• Each week, the residents review an ambulatory article and participate in the Rash of the Week. These sessions are article review and discussion-based. To test medical knowledge, questions are sent electronically to all residents and the residents submit their answers.

Daily Noon Conference

  • Topics cover all aspects of general internal medicine and its subspecialties. Topics cover the entire curriculum and are constantly undated. Presenters are well prepared and have the opportunity to use interactive audience response system. Board review sessions are also provided internally.

Medical Grand Rounds

  • Is a biweekly event. First class updated presentations are provided by topnotch speakers, mostly from within the UPMC Health System.

Attendance at Annual ACP Meeting

  • The PGY-2 residents are supported to attend the annual national American College of Physicians (ACP) or the Society of Hospital Medicine (SHM) meeting as during their second year of residency. These very highly rated meetings enhance clinical skills, provide intensive update sessions, and offer an opportunity to showcase their posters at a national forum.

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Learning through Research and Inquiry

Research/Scholarly Activity

Our program teaches our residents the skills needed to be effective lifelong adult learners who are able to self-assess and effectively expand medical knowledge to practice evidence-based medicine.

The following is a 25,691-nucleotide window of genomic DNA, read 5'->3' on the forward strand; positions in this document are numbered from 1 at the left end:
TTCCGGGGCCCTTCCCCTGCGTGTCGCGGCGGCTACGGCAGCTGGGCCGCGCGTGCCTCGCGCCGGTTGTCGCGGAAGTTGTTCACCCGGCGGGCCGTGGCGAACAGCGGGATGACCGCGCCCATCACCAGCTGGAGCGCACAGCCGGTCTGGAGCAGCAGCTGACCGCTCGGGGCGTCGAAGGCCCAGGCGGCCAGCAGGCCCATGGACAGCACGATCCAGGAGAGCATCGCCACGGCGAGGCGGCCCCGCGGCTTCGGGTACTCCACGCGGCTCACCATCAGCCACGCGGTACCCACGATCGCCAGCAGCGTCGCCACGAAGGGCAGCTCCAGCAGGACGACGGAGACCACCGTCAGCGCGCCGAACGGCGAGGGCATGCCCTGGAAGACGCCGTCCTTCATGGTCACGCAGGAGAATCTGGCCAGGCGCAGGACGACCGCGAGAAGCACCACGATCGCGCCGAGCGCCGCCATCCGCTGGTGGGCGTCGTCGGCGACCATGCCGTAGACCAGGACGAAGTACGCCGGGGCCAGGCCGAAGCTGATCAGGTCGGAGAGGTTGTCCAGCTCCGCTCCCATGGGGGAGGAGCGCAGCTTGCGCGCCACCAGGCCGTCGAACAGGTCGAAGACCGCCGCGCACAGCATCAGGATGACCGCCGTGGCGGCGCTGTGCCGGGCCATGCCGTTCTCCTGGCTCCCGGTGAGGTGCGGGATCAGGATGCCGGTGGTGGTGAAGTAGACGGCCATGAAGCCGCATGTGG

Examples include:

Research: Each resident completes a hypothesis driven or quality improvement research project under the supervision of a faculty mentor. The process starts during the fall of the first year, when research workshops are given. The goal of these workshops is to introduce the residents to the process of research: how to generate a research idea, frame a question and a hypothesis, select a research design, set inclusion and exclusion criteria, determine sample size, collect data, work with the honest broker, analyze the data and reach conclusions.

  • The residency program employs a statistician who provides assistance during the designing and analysis phases of each research project. We are also contracted with the University honest broker who can access records of patients at all UPMC-Hospitals allowing for a very large database.
  • All investigators, hence all of our residents, are required by the Dean's office of the University of Pittsburgh School of Medicine to become certified in Research Practice Fundamentals Modules offered online by the UPMC Institutional Review Board (IRB).